“I don’t understand why.”

I find this line running through my head. As I type this, I wonder if you have had thoughts on similar lines before. You find yourself wondering “Why would they do/believe in that? Why do they choose to be in a certain way?”, I have too. It is only natural perhaps, to approach people and their actions with curiosity.

Curiosity, however, becomes other things. What other things, you may ask? There’s a whole spectrum of emotions that surface when we view someone as different from ourselves. Fear, because they appear different. Jealousy, because they allow themselves to be as they choose. Anger, because they disrupt how we see the world. Hatred, questioning why they are as they are and what if their being different threatens me. Do you notice how we walked through a spectrum from seemingly innocent to emotions that could be harmful to oneself and another?

What do you feel when you see someone who does not look like you, dress like you, speak with a similar accent, identify according to your assumptions? I ask myself too, as I type. I ask, do I understand why they do not choose to dress as I do, speak as I do, ‘fit in’ like I do? No, I do not understand, frankly, none of us would. Our experiences are limited to where we are raised, study, and work, our experiences are a tiny sect of what really is. I reiterate gently, there is space for all of us, our differences enrich the relationships we share, transforming in beautiful ways, the lives we live.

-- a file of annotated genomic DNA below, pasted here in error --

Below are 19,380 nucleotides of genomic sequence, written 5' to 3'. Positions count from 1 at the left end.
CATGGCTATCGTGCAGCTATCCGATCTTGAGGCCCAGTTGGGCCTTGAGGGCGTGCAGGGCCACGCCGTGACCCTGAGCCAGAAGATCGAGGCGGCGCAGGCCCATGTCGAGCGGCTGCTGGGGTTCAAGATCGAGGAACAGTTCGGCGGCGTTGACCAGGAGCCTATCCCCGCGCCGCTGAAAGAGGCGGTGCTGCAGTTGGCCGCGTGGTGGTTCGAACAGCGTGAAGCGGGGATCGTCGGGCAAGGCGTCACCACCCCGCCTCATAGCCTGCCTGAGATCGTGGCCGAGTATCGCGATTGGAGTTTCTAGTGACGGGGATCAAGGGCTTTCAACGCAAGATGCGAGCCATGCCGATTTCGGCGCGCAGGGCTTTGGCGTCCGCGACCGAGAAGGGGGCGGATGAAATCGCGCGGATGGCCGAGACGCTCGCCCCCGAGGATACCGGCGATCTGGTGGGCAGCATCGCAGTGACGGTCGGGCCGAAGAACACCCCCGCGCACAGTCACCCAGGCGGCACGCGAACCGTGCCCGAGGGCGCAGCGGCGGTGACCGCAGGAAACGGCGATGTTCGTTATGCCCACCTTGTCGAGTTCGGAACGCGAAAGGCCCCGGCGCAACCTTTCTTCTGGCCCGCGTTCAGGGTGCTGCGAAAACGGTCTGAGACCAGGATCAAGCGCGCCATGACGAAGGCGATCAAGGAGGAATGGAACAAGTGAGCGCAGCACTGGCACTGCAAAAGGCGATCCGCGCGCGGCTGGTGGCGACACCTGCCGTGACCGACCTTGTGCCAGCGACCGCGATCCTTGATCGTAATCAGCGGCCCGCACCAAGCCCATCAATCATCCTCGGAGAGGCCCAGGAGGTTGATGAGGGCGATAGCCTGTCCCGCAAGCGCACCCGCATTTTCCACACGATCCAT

I will never entirely understand the experience of another, nor will I understand their choices to dress in a certain way, their choice of expression, their identity. I can, however, choose to be compassionate towards them, even when I do not comprehend.

Throughout this piece, I refer to ‘them’ as someone else, someone different. I realize how my language creates barriers to compassion. In allowing myself to be compassionate, to be kind towards people whose expression is different from my own, I am also practicing an act of self-care. I accept the parts and experiences of myself that are difficult and hard for me to own, too.

I write this in an attempt to thank Alok V. Menon (they/them), internationally acclaimed gender non-conforming writer, performer, and public speaker, whose dialogue on compassion forms the crux of this piece. They are a kind being whose voice consistently allows me to hold space for radical love, teaches me to unlearn how I see people, in my trying to practice compassion, every day.